In my end is my beginning.
I struggle with endings of almost any sort, even though I comprehend the Zen teachings that there are no beginnings or endings, just the endless cycle of life expressing itself. Still, writing a blog about cancer needs to stop at some point. In full cycle mode, my last blog went back to the beginning of this cancer journey for me and for all of those caring souls who chose to come along for the ride. What better way to say goodbye to this blog than to go back to where it started with the observation of Sheldon Kopp, "Here I am again, wasn’t I?”
The problem with time is that past and future can easily become a playground for the mind where it seesaws between "what ifs?" and "what's next?". I have learned through experience that when turned loose onto such a playground, my mind usually trips and falls, scraping knees, hands, and sometimes head. Meditation and mindfulness techniques have helped me to soften the blows and to contain my hyperactive mind that sees nothing wrong with running into the street without looking both ways or hanging from the monkey bars until all blood leaves the lower extremities.
Faced with cancer, it seemed natural to wander into the past, before the problem was identified, or saunter into the future, when the problem is no more, for relief. The problem is that since past and future are illusions created by mind, no true healing can take place there. If any transformation is to take place, it will only happen in the now.
Seven months ago, I returned home from the hospital and sat with tears in my eyes on the couch with my wife, Kathy. Grateful beyond measure to be home again, I told her that perhaps I would finally overcome my old self and all of its anxieties as a result of this experience. It's only now, with surgery, chemo and radiation therapy, starting a new job, and the death of my father in my wake, that I'm beginning to understand that being a "new" person was never the issue.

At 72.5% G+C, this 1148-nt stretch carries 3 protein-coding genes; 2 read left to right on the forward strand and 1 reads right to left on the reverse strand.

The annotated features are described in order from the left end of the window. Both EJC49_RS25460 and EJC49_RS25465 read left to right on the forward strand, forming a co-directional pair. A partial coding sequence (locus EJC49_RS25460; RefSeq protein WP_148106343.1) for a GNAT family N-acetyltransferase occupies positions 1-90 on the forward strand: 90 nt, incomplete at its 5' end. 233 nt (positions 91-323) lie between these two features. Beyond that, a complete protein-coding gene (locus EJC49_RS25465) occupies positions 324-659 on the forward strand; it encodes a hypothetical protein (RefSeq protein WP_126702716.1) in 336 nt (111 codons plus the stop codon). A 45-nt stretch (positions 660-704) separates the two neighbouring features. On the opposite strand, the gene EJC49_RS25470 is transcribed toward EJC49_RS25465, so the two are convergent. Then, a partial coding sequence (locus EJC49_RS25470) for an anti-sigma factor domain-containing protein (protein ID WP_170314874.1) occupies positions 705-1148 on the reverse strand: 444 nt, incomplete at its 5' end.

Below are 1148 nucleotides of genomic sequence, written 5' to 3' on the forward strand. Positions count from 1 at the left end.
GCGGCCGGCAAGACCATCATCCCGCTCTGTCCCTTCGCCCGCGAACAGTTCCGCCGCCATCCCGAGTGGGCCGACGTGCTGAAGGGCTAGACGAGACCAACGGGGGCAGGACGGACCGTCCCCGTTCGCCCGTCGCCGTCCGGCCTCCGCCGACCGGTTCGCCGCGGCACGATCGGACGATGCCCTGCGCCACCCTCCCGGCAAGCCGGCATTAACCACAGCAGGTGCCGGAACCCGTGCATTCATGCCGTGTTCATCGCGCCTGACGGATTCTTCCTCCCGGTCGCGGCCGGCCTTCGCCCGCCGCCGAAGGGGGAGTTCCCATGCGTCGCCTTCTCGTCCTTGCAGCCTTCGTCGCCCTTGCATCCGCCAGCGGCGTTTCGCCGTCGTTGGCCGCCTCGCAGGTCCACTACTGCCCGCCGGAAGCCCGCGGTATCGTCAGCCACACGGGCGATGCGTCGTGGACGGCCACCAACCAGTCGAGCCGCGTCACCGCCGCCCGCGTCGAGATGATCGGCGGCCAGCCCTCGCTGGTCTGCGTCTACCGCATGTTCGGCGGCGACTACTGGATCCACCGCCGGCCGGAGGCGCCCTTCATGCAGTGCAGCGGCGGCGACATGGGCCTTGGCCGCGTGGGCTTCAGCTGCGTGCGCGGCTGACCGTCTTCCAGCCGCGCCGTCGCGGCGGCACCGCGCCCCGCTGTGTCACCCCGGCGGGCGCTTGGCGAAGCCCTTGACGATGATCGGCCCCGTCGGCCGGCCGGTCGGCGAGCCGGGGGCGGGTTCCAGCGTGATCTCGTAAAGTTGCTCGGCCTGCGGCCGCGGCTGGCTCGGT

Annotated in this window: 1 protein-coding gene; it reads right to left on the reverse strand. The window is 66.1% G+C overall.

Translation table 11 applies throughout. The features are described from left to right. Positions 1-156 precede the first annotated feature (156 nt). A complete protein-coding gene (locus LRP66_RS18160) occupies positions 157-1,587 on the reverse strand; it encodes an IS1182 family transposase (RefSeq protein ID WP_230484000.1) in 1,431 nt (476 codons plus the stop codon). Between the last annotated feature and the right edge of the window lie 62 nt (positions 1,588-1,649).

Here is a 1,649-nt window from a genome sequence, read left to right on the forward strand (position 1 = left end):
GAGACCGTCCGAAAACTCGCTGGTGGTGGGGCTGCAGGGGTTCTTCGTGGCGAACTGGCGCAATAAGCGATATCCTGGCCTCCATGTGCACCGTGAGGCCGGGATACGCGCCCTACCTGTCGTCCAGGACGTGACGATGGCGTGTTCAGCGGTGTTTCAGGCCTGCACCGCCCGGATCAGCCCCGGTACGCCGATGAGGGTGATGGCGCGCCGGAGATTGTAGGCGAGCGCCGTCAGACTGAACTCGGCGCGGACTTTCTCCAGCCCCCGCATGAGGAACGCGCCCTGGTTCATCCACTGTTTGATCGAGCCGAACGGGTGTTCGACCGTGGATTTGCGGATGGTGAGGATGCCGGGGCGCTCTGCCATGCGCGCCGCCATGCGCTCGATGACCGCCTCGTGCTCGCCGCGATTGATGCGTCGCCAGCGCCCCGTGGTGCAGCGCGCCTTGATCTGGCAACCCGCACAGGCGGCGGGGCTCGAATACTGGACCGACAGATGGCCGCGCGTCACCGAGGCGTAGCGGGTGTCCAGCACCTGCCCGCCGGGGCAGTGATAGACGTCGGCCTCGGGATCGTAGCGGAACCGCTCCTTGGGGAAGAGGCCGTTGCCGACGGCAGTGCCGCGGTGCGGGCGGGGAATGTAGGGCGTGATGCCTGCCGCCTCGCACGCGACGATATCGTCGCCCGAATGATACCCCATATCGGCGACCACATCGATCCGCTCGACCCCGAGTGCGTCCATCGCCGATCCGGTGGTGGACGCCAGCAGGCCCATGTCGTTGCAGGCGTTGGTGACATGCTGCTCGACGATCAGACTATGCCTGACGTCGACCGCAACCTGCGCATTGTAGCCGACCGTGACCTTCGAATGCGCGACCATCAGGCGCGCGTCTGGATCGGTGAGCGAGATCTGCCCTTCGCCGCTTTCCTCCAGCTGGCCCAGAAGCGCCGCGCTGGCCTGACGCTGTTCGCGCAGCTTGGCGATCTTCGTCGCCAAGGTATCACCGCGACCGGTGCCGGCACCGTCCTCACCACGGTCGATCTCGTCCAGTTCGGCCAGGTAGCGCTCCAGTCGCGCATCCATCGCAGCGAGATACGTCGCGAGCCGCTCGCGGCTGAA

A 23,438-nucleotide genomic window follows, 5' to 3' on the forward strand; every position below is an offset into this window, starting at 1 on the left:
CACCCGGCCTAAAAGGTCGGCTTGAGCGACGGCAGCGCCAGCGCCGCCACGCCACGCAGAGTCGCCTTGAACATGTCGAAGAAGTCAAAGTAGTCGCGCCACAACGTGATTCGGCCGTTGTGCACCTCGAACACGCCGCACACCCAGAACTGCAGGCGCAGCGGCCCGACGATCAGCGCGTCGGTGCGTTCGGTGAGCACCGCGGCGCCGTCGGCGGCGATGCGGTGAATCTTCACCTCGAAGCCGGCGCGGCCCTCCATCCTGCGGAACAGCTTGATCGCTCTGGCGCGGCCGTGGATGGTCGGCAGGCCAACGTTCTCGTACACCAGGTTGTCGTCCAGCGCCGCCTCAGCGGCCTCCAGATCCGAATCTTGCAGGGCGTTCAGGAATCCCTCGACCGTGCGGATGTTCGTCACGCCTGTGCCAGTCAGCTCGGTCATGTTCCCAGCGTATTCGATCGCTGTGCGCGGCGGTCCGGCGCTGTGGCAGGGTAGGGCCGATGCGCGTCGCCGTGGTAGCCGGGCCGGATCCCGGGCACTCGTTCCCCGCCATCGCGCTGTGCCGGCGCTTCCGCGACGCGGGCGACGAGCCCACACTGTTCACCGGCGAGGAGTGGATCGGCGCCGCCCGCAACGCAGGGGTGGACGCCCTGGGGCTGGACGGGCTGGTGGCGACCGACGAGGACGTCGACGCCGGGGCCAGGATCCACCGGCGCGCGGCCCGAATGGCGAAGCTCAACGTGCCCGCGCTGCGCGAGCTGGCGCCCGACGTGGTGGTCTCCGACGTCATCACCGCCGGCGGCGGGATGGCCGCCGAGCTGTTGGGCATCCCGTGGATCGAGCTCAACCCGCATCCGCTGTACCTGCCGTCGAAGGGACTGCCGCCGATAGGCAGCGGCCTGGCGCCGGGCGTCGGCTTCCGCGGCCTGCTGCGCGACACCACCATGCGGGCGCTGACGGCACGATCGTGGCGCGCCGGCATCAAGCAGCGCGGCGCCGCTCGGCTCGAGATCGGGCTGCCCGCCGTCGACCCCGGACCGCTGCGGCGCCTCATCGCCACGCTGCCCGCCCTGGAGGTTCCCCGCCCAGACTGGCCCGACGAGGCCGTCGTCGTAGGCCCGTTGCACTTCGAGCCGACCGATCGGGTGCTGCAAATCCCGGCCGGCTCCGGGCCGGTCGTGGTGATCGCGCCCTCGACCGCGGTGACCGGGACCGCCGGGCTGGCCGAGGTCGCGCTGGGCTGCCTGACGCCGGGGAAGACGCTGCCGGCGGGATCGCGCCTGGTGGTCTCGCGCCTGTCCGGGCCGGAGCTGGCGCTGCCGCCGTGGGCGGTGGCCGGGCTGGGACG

These days, I am often amazed at how intact the "old me" still is. Old fears, anxieties, idiosyncrasies, and quirks arise with almost alarming frequency. Rather than approach them with a "what are you still doing here?" attitude, however, I'm trying to face these inner demons in a state of mindful acceptance. I find that they hang around for shorter periods and are not so frightening when my resistance to them is lowered. By turning my awareness to these traits of my old self, I find that there is a new understanding of my true self hidden behind them. In a perfect Zen paradox, the new element is something very old, even timeless. That's what the search has been all about. Or, as T.S. Eliot put it:
We shall not cease from exploration
And the end of all our exploring
Will be to arrive where we started
And know the place for the first time.
Finally, what better way to wrap this up than quoting those two great sages John Lennon and Paul McCartney:
Hello, hello, I don't know why you say goodbye, I say hello.